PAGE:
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COVID-19 vaccine required: A country-by-country guide to where you can only go while vaccinated

Aug. 19, 2021
10 min read
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Editor's Note

This story was updated on Aug. 23, 2021 with new information

As countries have reopened to tourists around the world, including the United States and much of Europe, the Caribbean and Central America and pockets of Africa and Asia, we've seen some countries go one step further — no vaccination, no entry.

While just five countries are currently limiting entry to vaccinated travelers at this point, this number is likely to increase as the coronavirus variants continue to spread, so check back here for more updates as they come.

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Pigeon Point, Tobago. (Photo courtesy of Visit Tobago)


Trinidad and Tobago

Trinidad and Tobago issued a travel advisory to prohibit unvaccinated non-nationals on July 17.

"Only fully vaccinated non-nationals are being allowed entry into Trinidad and Tobago at this time," Visit Tobago says. "Individuals are only considered to be fully vaccinated for COVID-19 if 14 days have passed since they received the full dosage of a World Health Organisation approved vaccine, i.e. 14 days after they have received a second dose in a 2-dose series or 14 days after they have received a single-dose vaccine." See here for a list of approved vaccines.

While fully vaccinated nationals and non-nationals can enter via airports in both Trinidad and Tobago (POS and TAB), unvaccinated nationals are restricted to Trinidad's Piarco International Airport, after which they will be subjected to a 14-day quarantine at an approved state-supervised hotel.

All travelers to Trinidad and Tobago are required to apply for a TTravel Pass within 72 hours of arrival in the country, in addition to submitting a negative PCR test taken with the same time frame.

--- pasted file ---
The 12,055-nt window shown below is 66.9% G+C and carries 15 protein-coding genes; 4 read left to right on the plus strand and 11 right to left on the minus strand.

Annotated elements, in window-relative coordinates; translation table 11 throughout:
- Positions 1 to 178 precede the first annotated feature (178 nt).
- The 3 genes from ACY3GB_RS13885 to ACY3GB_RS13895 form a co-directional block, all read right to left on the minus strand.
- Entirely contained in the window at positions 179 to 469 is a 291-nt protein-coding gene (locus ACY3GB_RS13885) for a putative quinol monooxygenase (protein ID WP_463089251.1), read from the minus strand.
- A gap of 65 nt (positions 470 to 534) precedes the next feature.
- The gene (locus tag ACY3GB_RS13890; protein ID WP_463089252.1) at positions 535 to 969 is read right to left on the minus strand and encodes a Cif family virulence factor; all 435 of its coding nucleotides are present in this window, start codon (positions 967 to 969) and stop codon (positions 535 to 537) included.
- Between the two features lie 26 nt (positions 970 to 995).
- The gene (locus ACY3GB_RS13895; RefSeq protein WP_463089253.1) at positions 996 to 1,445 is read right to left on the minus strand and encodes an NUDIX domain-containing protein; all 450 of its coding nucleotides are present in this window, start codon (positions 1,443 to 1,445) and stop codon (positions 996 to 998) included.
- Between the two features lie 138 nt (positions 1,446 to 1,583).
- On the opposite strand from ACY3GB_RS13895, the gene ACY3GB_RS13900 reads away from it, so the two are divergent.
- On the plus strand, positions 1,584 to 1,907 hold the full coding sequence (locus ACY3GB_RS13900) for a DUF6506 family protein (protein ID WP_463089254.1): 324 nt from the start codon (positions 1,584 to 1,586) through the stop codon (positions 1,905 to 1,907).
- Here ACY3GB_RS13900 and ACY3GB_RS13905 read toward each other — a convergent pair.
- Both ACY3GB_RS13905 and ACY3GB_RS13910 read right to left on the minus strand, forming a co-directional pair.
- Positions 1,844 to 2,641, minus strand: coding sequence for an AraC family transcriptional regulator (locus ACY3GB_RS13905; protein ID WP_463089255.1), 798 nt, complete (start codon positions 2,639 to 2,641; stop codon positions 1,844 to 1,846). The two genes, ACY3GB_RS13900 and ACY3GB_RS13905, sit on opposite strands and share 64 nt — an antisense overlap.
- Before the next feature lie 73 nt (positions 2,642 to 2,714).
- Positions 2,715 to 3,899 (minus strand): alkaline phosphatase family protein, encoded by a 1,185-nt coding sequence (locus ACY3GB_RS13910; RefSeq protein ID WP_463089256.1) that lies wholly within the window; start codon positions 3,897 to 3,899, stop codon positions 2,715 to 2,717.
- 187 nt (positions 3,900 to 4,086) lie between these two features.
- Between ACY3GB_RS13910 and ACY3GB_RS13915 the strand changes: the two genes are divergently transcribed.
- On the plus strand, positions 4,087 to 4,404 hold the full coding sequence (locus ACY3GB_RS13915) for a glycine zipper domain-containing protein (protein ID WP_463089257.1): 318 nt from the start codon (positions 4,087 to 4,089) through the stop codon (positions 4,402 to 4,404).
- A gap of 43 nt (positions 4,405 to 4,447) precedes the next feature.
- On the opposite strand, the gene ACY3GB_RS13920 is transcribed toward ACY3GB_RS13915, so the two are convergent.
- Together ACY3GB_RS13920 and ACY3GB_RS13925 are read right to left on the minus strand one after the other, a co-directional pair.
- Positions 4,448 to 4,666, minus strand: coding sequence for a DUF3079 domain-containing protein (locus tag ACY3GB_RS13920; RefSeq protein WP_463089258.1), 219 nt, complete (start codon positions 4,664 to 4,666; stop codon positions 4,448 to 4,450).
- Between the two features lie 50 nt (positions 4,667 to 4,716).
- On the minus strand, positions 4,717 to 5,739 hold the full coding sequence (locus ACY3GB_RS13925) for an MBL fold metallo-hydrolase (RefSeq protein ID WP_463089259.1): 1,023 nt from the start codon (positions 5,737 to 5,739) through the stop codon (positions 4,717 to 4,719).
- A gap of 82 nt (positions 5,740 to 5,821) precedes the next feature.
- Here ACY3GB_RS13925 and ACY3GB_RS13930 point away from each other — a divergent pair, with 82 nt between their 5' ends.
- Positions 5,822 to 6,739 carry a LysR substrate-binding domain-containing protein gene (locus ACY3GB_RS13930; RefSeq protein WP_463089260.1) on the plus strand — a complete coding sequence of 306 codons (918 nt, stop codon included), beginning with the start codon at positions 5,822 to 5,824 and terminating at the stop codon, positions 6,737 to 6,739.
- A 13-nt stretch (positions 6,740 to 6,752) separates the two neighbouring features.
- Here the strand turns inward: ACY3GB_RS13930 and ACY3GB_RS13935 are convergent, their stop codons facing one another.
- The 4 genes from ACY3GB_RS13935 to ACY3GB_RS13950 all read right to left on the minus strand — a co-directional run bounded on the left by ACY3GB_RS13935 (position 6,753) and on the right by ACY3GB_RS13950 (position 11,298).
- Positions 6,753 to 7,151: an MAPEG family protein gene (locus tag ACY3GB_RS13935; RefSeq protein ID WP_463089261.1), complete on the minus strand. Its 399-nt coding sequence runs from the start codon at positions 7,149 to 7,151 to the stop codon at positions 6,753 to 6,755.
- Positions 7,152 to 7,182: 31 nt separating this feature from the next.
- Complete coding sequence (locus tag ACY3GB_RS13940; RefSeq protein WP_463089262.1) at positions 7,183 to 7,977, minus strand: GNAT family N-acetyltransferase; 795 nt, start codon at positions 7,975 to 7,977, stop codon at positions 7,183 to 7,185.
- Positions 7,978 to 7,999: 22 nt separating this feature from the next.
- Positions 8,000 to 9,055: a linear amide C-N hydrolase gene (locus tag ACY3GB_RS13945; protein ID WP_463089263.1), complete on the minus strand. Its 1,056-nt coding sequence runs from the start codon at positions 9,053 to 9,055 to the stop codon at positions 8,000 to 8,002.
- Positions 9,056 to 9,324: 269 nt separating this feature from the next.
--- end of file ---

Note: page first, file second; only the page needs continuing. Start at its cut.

A curfew remains in place from 9 p.m. to 5 a.m., per the U.S. Embassy in Trinidad and Tobago.

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The U.S. Department of State's advisory for Trinidad and Tobago is Level 3: Reconsider Travel and the Centers for Disease Control and Prevention's advisory is Level 3: High Level of COVID-19.

Read more: When will international travel return? A country-by-country guide to coronavirus recovery

Englishman's Bay, Tobago. (Photo courtesy of Visit Tobago)

Turks and Caicos

Turks and Caicos Islands. (Photo courtesy of Turks & Caicos Islands Tourist Board)

As of Sept. 1, all visitors age 16 and older to Turks and Caicos must be fully vaccinated, per Visit Turks & Caicos. This means at least 14 days must have passed after receiving your second dose of a two-dose shot or single-dose vaccine. Vaccines currently approved are Pfizer, Moderna, AstraZeneca, Johnson & Johnson, Spikevax and Vaxzevria.

As of Aug. 19, the islands will accept paper vaccination records as proof of vaccination (including the CDC card), in addition to vaccination letters signed by a doctor (specifying doctor's registration or license number) and E-Cards, such as those from CVS, Walgreens, the National Health Service or similar sources. As we previously reported, the islands temporarily prohibited handwritten CDC cards. Should this happen again, we suggest verifying if your state or city allows access to vaccination records online. Additionally, many doctors' offices and insurance companies allow members to upload proof of a COVID-19 vaccine to their systems. Lastly, vaccination records can be accessed online for vaccines administered at places like CVS, Walgreens and Walmart.

Read more: Some countries no longer accept paper CDC vaccine cards. Here’s how you can prove vaccination status

All visitors must obtain a TCI Assured Travel Authorization online prior to boarding your flight to the islands, which requires all incoming travelers over the age of 10 to:

  1. Submit results of a negative COVID-19 test taken within 72 hours of travel to the islands.
  2. Provide proof of insurance covering COVID-19-related medical costs, including hospitalization, doctors’ visits, prescriptions and air ambulance.
  3. Complete an online health screening questionnaire.

Once granted entry to the islands, no further COVID-19 tests are required and visitors are permitted to stay for 90 days, which can be extended for an additional three months. Visitors are free to move throughout Providenciales and the rest of the Turks and Caicos without restrictions during their stay.

The below COVID-19 restrictions remain in place until at least Oct. 31:

  • Masks are required in all public places.
  • There is a 1-5 a.m. curfew on all islands.
  • Businesses are open until midnight.
  • Restaurants and bars are open at 70% capacity.

The U.S. State Department's advisory for Turks and Caicos is Level 2: Exercise Increased Caution and the CDC’s advisory for the islands is Level 2: Moderate Level of COVID-19.

Turks and Caicos Islands. (Photo courtesy of Turks & Caicos Islands Tourist Board)

Read more: Turks and Caicos Islands will soon require vaccination for all visitors


Frankfurt, Germany, in 2021. (Photo by Mimi Wright/The Points Guy)